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No Easy Victories: African Liberation and American Activists over a Half Century, 1950-2000

Edited by William Minter,
Gail Hovey, and Charles Cobb Jr.
Published by Africa World Press.
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CONTENTS

Front matter

Foreword by Nelson Mandela

An Unfinished Journey by William Minter

The 1950s: Africa Solidarity Rising by Lisa Brock

The 1960s: Making Connections by Mimi Edmunds

The 1970s: Expanding Networks by Joseph F. Jordan

The 1980s: The Anti-Apartheid Convergence by David Goodman

The 1990s: Seeking New Directions by Walter Turner

References

Back matter

Featured Text

The following text is excerpted from No Easy Victories for web presentation on allAfrica.com and noeasyvictories.org. This text may be freely reproduced if credit is given to No Easy Victories. Please mention that the book is available from http://www.noeasyvictories.org and http://www.africaworldpressbooks.com.

Jennifer Davis: Clarity, Determination, and Coalition Building

Jennifer Davis

Jennifer Davis, left, testifies at the United Nations on South Africa's apartheid policies, November 1980. Karen Talbot of the World Peace Council was also among the witnesses from nongovernmental organizations.
UN Photo.

Jennifer Davis and George Houser had been colleagues for more than a decade when he retired from the American Committee on Africa in 1981 and she became the organization's second executive director. A South African exile, she knew the organization well from her years as its research director and led it through the critical decades of the 1980s and 1990s.

This profile is based in part on interviews with Davis by William Minter in 2004 and 2005. It also draws on interviews with Robert S. Browne by William Minter in 2003, and with Dumisani Kumalo by Gail Hovey in 2005.

Gail Hovey

Jennifer Davis never planned to go into exile from South Africa. But by 1966, organizing inside the country had become very difficult. Most major organizations were banned, and an increasing number of the individuals she worked with, at both the grassroots and leadership levels, were in detention or under house arrest. Exile was never simple, she says. Activists had to grapple both with their conscience about " leaving the struggle" and with the authorities, who used the issuing of passports as a means of control.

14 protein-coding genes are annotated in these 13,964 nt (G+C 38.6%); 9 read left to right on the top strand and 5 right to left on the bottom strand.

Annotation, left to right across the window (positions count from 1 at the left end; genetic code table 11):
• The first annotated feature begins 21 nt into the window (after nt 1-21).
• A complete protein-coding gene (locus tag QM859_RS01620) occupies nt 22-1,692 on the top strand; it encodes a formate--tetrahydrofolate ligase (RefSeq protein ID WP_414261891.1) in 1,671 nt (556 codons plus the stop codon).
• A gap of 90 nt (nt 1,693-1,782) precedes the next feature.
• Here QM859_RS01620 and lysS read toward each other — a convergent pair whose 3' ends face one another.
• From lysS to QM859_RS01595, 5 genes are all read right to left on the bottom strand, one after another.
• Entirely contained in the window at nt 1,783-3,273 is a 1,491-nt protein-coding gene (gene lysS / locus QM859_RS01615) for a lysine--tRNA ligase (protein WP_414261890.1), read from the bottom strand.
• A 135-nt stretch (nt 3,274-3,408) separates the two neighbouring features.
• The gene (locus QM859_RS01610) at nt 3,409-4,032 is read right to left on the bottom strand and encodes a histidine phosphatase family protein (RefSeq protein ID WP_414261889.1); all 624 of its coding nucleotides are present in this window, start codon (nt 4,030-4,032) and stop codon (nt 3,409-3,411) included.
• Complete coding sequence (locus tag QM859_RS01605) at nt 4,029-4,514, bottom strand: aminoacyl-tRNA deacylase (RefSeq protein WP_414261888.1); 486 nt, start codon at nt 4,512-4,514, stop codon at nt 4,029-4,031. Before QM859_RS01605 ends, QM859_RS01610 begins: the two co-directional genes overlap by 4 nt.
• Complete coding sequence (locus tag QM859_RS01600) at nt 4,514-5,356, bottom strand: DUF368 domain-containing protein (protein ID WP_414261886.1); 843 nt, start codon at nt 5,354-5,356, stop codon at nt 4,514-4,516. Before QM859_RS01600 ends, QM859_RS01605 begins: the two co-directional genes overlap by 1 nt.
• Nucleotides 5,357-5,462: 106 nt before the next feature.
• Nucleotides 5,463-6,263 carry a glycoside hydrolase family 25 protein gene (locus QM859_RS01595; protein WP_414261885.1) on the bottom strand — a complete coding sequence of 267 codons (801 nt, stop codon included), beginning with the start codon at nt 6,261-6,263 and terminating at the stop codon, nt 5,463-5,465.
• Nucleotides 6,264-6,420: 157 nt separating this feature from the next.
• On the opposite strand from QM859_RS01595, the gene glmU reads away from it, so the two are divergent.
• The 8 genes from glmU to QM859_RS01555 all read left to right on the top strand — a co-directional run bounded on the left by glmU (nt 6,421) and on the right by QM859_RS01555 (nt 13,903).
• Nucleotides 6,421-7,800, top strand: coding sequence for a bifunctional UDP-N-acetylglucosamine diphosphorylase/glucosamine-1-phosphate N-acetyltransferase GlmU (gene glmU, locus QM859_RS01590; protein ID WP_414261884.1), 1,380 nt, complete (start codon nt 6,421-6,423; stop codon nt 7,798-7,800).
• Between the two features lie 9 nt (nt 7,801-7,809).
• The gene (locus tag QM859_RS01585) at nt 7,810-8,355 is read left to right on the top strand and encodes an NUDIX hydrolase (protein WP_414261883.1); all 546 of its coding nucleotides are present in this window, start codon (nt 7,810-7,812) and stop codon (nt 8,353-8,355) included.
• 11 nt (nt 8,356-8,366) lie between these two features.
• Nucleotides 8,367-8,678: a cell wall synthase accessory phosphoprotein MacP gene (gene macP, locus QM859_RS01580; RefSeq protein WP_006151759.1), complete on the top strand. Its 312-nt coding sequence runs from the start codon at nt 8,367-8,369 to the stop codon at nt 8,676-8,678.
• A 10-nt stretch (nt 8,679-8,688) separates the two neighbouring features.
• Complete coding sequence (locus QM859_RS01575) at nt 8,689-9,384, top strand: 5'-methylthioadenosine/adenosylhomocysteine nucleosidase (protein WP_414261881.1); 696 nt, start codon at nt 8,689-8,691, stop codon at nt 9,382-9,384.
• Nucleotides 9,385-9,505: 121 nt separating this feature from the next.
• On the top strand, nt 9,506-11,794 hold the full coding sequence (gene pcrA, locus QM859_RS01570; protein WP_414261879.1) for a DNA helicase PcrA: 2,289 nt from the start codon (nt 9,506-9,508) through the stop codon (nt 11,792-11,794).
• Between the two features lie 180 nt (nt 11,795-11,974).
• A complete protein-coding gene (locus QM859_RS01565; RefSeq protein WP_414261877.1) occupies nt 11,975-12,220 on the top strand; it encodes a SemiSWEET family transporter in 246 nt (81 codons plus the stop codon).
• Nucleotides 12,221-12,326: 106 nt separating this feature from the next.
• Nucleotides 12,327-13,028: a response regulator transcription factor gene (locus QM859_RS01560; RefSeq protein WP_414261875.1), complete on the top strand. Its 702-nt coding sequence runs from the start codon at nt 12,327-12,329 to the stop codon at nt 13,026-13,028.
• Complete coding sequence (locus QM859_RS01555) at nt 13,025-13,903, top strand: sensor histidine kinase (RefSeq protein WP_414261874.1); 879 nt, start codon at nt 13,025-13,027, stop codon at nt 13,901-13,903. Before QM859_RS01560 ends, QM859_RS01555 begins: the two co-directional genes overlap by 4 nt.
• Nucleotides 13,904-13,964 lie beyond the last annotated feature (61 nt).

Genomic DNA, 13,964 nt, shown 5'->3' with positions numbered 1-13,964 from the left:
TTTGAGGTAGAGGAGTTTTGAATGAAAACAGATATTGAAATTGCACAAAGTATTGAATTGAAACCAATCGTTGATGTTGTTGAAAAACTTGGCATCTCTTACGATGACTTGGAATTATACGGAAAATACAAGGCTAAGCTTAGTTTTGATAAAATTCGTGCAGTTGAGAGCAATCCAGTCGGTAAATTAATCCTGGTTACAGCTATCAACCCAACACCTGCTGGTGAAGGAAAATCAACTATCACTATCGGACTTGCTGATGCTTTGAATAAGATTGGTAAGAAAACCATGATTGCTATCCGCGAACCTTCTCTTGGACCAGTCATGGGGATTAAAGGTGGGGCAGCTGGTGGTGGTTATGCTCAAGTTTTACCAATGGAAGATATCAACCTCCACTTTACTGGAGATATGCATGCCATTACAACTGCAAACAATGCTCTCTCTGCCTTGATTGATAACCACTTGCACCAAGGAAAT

Leaving South Africa happened quite suddenly, in a traumatic few weeks. It started by my husband [lawyer Mike Davis] leaving to visit my brother, traveling on a valid passport. That was followed by several calls from the police indicating that they believed he had left illegally and that I would soon be subjected to some form of house arrest order, as would he if he returned. Mike had done many political cases in South Africa, including several where he was instructed by the Tambo-Mandela law firm.

In New York, Mike Davis made contact with people connected to the American Committee on Africa, and over time they helped him reestablish his legal career. Jennifer Davis arrived with their two small children and began her adjustment to life in the United States. An early experience stands out in her mind as particularly instructive. She was invited to dinner by friends of her parents who lived on Manhattan's East Side.

They had an absolutely beautiful house with lots of original artwork, an El Greco in their dining room. One of the guests said to me - I think we were already sitting down after dinner -you must see great differences between South Africa and here. And I said, well, there are some differences, but there's not such a lot of difference. I see a tremendous number of very poor black people, and a lot of very rich white people. And she pulled herself up to her rather portly height and said, there are no poor people in America.

Davis had been speaking her mind since high school, when she dared to argue with her Afrikaans teacher about the 1948 elections. The daughter of a South African father and a German mother who left Germany in the early 1930s, she came to understand the meaning of the Holocaust from her parents and maternal grandmother. For Davis, " never again" meant that every Jew should be an activist, resisting religious and racial oppression wherever it occurred.

A member of the Unity Movement in South Africa, Davis describes herself as a very serious young woman.